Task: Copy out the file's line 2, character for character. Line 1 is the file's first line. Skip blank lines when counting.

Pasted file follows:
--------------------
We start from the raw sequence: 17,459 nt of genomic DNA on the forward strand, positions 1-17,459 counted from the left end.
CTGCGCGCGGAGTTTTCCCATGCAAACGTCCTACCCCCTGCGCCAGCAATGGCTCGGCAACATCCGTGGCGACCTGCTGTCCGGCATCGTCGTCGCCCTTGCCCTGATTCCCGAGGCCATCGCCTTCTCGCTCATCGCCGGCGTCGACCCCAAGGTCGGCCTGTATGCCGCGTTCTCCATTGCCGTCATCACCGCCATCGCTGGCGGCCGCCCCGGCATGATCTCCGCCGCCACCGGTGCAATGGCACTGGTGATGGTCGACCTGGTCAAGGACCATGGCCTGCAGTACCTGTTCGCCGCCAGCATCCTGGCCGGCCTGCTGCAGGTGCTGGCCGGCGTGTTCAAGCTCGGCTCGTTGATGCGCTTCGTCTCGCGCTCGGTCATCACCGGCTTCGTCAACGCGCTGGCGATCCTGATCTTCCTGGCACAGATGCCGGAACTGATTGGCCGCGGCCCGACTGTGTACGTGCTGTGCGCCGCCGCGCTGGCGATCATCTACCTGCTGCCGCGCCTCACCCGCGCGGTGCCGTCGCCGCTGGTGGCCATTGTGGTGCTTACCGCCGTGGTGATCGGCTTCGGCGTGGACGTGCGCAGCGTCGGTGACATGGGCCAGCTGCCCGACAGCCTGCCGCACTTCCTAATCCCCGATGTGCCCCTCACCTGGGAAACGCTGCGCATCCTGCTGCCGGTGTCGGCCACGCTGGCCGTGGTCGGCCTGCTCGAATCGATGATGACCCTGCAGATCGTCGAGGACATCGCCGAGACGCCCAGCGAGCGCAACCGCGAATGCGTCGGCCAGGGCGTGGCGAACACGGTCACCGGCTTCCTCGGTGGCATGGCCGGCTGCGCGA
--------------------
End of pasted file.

CTGCGCGCGGAGTTTTCCCATGCAAACGTCCTACCCCCTGCGCCAGCAATGGCTCGGCAACATCCGTGGCGACCTGCTGTCCGGCATCGTCGTCGCCCTTGCCCTGATTCCCGAGGCCATCGCCTTCTCGCTCATCGCCGGCGTCGACCCCAAGGTCGGCCTGTATGCCGCGTTCTCCATTGCCGTCATCACCGCCATCGCTGGCGGCCGCCCCGGCATGATCTCCGCCGCCACCGGTGCAATGGCACTGGTGATGGTCGACCTGGTCAAGGACCATGGCCTGCAGTACCTGTTCGCCGCCAGCATCCTGGCCGGCCTGCTGCAGGTGCTGGCCGGCGTGTTCAAGCTCGGCTCGTTGATGCGCTTCGTCTCGCGCTCGGTCATCACCGGCTTCGTCAACGCGCTGGCGATCCTGATCTTCCTGGCACAGATGCCGGAACTGATTGGCCGCGGCCCGACTGTGTACGTGCTGTGCGCCGCCGCGCTGGCGATCATCTACCTGCTGCCGCGCCTCACCCGCGCGGTGCCGTCGCCGCTGGTGGCCATTGTGGTGCTTACCGCCGTGGTGATCGGCTTCGGCGTGGACGTGCGCAGCGTCGGTGACATGGGCCAGCTGCCCGACAGCCTGCCGCACTTCCTAATCCCCGATGTGCCCCTCACCTGGGAAACGCTGCGCATCCTGCTGCCGGTGTCGGCCACGCTGGCCGTGGTCGGCCTGCTCGAATCGATGATGACCCTGCAGATCGTCGAGGACATCGCCGAGACGCCCAGCGAGCGCAACCGCGAATGCGTCGGCCAGGGCGTGGCGAACACGGTCACCGGCTTCCTCGGTGGCATGGCCGGCTGCGCGA